The U.S. government lab that last year reached a long-sought milestone in nuclear fusion — achieving a controlled reaction that yielded more energy than it took to produce — has repeated the achievement, after months of near-misses.

Being able to reproduce the Dec. 5 breakthrough may bring the world one step closer to using fusion, which powers the stars, as an abundant source of clean energy. But that future likely remains years off, if it happens at all.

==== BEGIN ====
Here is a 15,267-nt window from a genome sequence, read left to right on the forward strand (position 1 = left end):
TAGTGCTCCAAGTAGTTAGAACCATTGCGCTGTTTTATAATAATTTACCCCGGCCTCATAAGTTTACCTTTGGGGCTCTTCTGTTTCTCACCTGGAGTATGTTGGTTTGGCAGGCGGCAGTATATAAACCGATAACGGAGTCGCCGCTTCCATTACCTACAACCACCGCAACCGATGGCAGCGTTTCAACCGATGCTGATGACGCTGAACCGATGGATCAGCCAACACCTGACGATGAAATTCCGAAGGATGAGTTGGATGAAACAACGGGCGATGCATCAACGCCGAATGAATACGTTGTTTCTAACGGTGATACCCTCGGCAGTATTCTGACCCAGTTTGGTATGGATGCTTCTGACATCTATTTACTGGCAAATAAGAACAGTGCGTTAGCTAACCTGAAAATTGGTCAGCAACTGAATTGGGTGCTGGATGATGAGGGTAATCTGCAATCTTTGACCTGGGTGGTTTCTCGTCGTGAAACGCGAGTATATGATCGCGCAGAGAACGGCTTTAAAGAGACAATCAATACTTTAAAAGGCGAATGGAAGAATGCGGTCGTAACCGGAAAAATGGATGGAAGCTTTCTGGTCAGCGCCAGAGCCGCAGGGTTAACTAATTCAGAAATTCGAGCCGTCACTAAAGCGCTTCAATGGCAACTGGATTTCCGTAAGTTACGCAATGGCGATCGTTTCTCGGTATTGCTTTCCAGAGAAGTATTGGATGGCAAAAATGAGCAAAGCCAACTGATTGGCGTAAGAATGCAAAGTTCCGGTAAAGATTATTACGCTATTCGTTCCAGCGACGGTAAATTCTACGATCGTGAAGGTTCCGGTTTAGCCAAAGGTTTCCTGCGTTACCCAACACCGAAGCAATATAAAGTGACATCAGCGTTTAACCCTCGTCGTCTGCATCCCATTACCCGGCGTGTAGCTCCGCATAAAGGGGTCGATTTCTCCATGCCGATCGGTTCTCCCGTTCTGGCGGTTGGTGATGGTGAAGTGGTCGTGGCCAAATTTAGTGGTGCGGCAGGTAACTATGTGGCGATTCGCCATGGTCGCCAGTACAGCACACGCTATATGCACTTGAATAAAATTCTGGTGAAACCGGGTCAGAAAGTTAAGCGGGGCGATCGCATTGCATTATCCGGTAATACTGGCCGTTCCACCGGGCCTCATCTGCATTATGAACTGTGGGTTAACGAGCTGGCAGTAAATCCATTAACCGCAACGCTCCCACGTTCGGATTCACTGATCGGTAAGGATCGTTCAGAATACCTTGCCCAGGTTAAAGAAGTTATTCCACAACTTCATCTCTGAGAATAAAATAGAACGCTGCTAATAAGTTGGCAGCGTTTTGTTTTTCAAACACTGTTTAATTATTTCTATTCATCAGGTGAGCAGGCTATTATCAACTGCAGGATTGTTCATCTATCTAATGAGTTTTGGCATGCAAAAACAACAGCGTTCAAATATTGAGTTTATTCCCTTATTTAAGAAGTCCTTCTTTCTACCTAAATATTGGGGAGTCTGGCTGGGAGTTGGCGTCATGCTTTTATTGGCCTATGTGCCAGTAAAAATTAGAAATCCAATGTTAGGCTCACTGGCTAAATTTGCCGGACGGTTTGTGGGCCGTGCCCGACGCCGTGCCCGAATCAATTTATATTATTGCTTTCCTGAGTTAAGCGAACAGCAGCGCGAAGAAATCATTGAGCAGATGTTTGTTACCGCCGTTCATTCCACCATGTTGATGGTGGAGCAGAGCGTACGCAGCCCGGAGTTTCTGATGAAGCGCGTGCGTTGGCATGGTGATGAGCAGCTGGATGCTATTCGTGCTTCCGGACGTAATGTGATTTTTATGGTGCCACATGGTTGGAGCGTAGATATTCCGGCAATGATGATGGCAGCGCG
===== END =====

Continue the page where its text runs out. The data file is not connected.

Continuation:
The Lawrence Livermore National Laboratory near San Francisco conducted a series of tests this spring and summer that didn’t quite achieve "ignition,” the point at which energy output from the experiment exceeds the amount pouring in. Each test involves firing the world’s most powerful laser at a tiny diamond capsule filed with hydrogen, compressing the fuel and triggering the reaction. One experiment in June achieved breakeven, with the same amount of energy coming out as went in.